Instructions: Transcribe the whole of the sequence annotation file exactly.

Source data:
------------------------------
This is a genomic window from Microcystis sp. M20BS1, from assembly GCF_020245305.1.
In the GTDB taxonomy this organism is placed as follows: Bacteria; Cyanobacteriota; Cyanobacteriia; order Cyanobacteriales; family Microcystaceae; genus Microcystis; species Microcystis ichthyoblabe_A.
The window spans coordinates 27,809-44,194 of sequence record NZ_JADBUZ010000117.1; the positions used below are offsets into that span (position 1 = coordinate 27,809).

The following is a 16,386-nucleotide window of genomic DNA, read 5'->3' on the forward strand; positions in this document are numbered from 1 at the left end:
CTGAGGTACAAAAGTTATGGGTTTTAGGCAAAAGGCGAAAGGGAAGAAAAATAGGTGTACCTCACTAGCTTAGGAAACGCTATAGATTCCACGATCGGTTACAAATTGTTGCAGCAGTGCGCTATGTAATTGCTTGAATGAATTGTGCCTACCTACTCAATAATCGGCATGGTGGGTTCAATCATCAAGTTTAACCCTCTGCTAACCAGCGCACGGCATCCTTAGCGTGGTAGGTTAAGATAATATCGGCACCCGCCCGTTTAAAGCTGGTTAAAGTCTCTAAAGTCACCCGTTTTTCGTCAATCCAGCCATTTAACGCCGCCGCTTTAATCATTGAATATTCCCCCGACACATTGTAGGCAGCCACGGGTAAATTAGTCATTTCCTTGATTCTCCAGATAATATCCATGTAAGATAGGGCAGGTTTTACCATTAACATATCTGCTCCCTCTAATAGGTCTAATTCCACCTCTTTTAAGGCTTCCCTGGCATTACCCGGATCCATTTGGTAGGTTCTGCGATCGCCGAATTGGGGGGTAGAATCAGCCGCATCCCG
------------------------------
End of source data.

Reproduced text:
This is a genomic window from Microcystis sp. M20BS1, from assembly GCF_020245305.1.
In the GTDB taxonomy this organism is placed as follows: Bacteria; Cyanobacteriota; Cyanobacteriia; order Cyanobacteriales; family Microcystaceae; genus Microcystis; species Microcystis ichthyoblabe_A.
The window spans coordinates 27,809-44,194 of sequence record NZ_JADBUZ010000117.1; the positions used below are offsets into that span (position 1 = coordinate 27,809).

The following is a 16,386-nucleotide window of genomic DNA, read 5'->3' on the forward strand; positions in this document are numbered from 1 at the left end:
CTGAGGTACAAAAGTTATGGGTTTTAGGCAAAAGGCGAAAGGGAAGAAAAATAGGTGTACCTCACTAGCTTAGGAAACGCTATAGATTCCACGATCGGTTACAAATTGTTGCAGCAGTGCGCTATGTAATTGCTTGAATGAATTGTGCCTACCTACTCAATAATCGGCATGGTGGGTTCAATCATCAAGTTTAACCCTCTGCTAACCAGCGCACGGCATCCTTAGCGTGGTAGGTTAAGATAATATCGGCACCCGCCCGTTTAAAGCTGGTTAAAGTCTCTAAAGTCACCCGTTTTTCGTCAATCCAGCCATTTAACGCCGCCGCTTTAATCATTGAATATTCCCCCGACACATTGTAGGCAGCCACGGGTAAATTAGTCATTTCCTTGATTCTCCAGATAATATCCATGTAAGATAGGGCAGGTTTTACCATTAACATATCTGCTCCCTCTAATAGGTCTAATTCCACCTCTTTTAAGGCTTCCCTGGCATTACCCGGATCCATTTGGTAGGTTCTGCGATCGCCGAATTGGGGGGTAGAATCAGCCGCATCCCG